LMU Academic Rate Ranks No. 5 Nationally

Feb. 17, 2006

Los Angeles, CA (Mar. 1) -- Loyola Marymount University ranked fifth in the nation among all NCAA Division I schools in the first Academic Progress Rates (APR) report, issued by the NCAA on Monday for its 326 Division I schools. The APR measures an institutions success in retaining scholarship athletes and keeping them eligible in each sport.

The Lions earned an APR score of 991, placing them in a tie for fifth with Villanova among all 326 Division I institutions. Rounding out the top-5 are Yale (999), Princeton (994), Penn (993) and William & Mary (992). LMU, who is considered a Division I-AAA institution (those schools who compete at the D-I level without football), ranks number one among those institutions.

"The efforts of our student-athletes, coaches and staff, who put in tireless hours, specifically those in our newly constructed Student-Athlete Academic Center, is the reason behind our success," said LMU Director of Athletics Dr. William Husak. "It is the people that make this place so special and their hard work deserve all the praise for earning an APR that is fifth in the nation. I am very proud to be a Lion."

LMU also ranks first among all institutions in the state of California, number one among all Jesuit institutions and best in the West Coast Conference (WCC). The average APR among the eight schools in the WCC sits at 964. The national average among all Division I schools is 948. Each schools in the WCC are private and seven of the eight are classified D-I AAA. The average among private schools nationally is 965 and among D-I AAA institutions is 954.

"Our goal at LMU is to not only Build Champions on the athletic field but to Build Champions within the classroom and within the community in which we serve," said Husak. "We are committed to advancing the goal of the University in developing the whole person. We have done that by putting into place initiatives that will help us be successful. One of those is the requirement that all of our student-athletes take 15 credit hours each semester. That has contributed to our excellence within the classroom and is a major reason for our high APR."

Over the last several years the NCAA has put an emphasis on improving academics within athletic departments across the country. That has led to the Academic Reform Package. Within that package came the APR, an academic version of an RPI that rewards eligibility, retention and graduation, and penalizes academically under-performing teams. The APR takes into account only those student-athletes who receive any form of athletic financial aid.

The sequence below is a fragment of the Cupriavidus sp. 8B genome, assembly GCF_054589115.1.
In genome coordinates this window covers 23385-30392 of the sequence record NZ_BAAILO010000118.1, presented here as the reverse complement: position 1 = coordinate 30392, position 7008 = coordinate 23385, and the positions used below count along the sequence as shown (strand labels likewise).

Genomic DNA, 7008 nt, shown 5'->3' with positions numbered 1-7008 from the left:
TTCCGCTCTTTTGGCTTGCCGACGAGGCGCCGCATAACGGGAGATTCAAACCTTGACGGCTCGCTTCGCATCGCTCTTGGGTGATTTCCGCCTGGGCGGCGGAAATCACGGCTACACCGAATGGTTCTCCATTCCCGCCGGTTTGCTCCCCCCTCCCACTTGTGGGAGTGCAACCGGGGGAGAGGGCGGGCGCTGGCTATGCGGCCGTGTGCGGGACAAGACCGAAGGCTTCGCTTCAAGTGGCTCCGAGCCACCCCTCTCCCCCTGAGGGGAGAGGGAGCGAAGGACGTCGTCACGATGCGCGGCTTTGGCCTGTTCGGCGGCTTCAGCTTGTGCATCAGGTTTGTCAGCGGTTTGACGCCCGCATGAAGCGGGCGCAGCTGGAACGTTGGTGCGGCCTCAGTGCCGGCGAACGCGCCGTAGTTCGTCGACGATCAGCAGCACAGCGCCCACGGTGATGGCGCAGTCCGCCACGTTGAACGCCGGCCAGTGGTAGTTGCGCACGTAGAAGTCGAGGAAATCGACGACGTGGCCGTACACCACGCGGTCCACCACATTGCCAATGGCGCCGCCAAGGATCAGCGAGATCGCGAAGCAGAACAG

The APR data released on Feb. 28 represents information from the 2003-04 academic year and evaluates the institution's overall APR as well as each NCAA championship sport a school sponsors. LMU currently sponsors 17 varsity sports, 16 of which compete in NCAA sponsored championships. Among the 16 sports at LMU, 12 sports, including baseball, men and women's basketball, women crew, men and women's cross country, men's golf, men and women's soccer, men and women's tennis and women's volleyball, compete in the prestigious WCC. In addition, women's swimming participates in the Pacific Collegiate Swimming Conference and men and women's water polo compete in the Western Water Polo Association. Women's softball competes in the Pacific Coast Softball Conference. Men's crew is the only varsity program at LMU not affiliated with the NCAA and is not in the APR.

LMU had 11 of its 16 sports earn a perfect score of 1000 and every sport earned a rate above a 967. Of the institutions in the WCC, Santa Clara was the closest in terms of perfect scores among individual programs with seven. According to the new Academic Performance Rate requirements, teams must maintain an APR score of 925 or above, or they will be subject to a contemporaneous penalty. An APR of 925 equates to a 50 percent graduation rate.

According to the data, about 7 percent of all teams would be subject to contemporaneous financial aid penalties beginning in 2005-06. About 51 percent of all Division I institutions would have at least one team subject to penalty. The penalty data is informational only, because the penalty phase will not be implemented until next year, after two years of APR data accumulate. The information simply warns institutions about the types of academic outcomes that will warrant penalties in subsequent years.





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